Friday, May 10, 2013

Thoughts on Dubai

Recently the wife and I spend a long-ish weekend in Dubai.  Should you wish, you can view the pictures from our trip here on my Flickr account.  I liked Dubai, but I don't see myself returning there anytime soon.

The best way that I can think of how to explain it is to say that Dubai is a city without a soul.  For example, Paris has a romantic soul, Madrid has a laid-back soul, Rome has an ancient soul and Dublin has a drunken (and fun) soul.  Dubai is nothing but sand and tall buildings. At times, this is something that creates stark beauty.

Burj Khalifa

Dubai Marina
And, at times, it's something that just creates blah.
A Dubai Street
One of the more interesting dynamics, to me, was the UAE's attempts to juxtapose traditional Islamic culture with Western influences.  To me, this picture (taken by my wife) is the best representation of that problem.
A pork shop in Dubai Mall
Of all the locations in Dubai my favorite was Deira, the old part of town, where you find the Souks. It felt the most traditional in a city that's wiped away all of its tradition in the name of progress.


The Gold Souk
Given all of the attention paid to the malls, I think it's safe to say the Dubai Mall knocks the pants off of the Mall of the Emirates, as a matter of fact it's not even close.  The Dubai Mall is laid out better, it has better attractions and is much more open in design.  If you click on the picture link above you'll see several pictures from the Dubai Aquarium and Underwater Zoo that, and Deira obviously, was a highlight of the trip.

Mall of Dubai waterfall
Finally, if you ever wonder why people have a negative image of American food, I give you the American food section at the grocery store inside the Dubai Mall.
Old El Paso and Newman's Own.

On the technical, travel side, we flew United Airlines from IAH, laying over at IAD both coming and going. The United lounge at IAD is OK, at DXB, before departure, we were given access to the Lufstansa lounge, it was tiny but well stocked.  While we were there the band Everclear came in, as they were on our same flight back to the States.  Unfortunately, my camera was stowed so I have no pictures.  I will say this, based on our limited time getting to talk with them they are a very nice groups of guys.  Really enjoyed speaking with them for the few minutes we did.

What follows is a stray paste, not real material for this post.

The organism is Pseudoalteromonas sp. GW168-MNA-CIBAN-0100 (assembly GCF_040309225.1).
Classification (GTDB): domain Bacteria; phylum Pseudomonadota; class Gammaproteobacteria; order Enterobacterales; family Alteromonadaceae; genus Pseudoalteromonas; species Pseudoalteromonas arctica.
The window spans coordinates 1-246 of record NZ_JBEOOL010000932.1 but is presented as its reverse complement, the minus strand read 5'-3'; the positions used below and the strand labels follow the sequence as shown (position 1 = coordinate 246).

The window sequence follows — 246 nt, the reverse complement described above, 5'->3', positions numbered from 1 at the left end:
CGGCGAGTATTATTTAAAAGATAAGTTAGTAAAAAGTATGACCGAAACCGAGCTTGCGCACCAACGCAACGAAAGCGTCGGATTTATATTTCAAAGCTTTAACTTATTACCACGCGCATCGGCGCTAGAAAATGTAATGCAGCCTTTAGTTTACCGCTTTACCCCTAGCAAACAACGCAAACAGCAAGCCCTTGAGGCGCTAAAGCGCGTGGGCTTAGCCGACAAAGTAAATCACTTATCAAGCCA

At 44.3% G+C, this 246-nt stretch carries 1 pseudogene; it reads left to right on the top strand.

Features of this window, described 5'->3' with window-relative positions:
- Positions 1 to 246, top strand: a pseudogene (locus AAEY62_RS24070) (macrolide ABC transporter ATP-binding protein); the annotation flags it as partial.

We stayed at the Sheraton in Deira Creek, which I booked on for around $150/night.  It was a nice hotel with very good customer service, six restaurants (the two we tried were good) and four bars.  The cover band that plays at the Marbles bar on various nights is outstanding.  The guitar player can play almost anything, and the three ladies and one guy doing vocals gives them the range to not make a dog's breakfast out of almost any song.  One lady even did a very solid version of Whitney Houston's "I will always love you" which is a hard song to sing.

Since you're in Dubai, be aware that there is no alcohol service before 6PM in any bar, even the ones at the hotels, and prices are high.  Food in Dubai, unless you're eating at one of the many Indian/Pakistani locals dives are expensive. I highly recommend popping into one of the sticky-floor joints where the local workers eat.  The food there is inexpensive and tastier than most of what's on offer at the higher-end establishments.

Speaking of the workers, I'm aware that Dubai has a horrible reputation for how it allows it's workers to be treated and you can see that on their faces.  If you want to see an example of no hope, take a look at the grunt-workers in Dubai.  If Dubai as a city is soulless the immigrant workforce is even more so.  As an Emirati, or an expat from a developed nation, life can be pretty good, it's very common to see Ferrari's and other luxury cars on the roads, if you're a manual laborer from a developing country however, life appears to be pretty Spartan. 

As I stated earlier, I enjoyed Dubai, but have no desire to return.  But the wife and I did want to see it before it's gone.  The fact is the UAE is rapidly running out of oil.  They're trying to re-invent themselves as a financial/travel destination but I don't see that having long-term staying power. Historically however I think the odds are against them. If history in this region has taught us anything, it's that the desert always wins.

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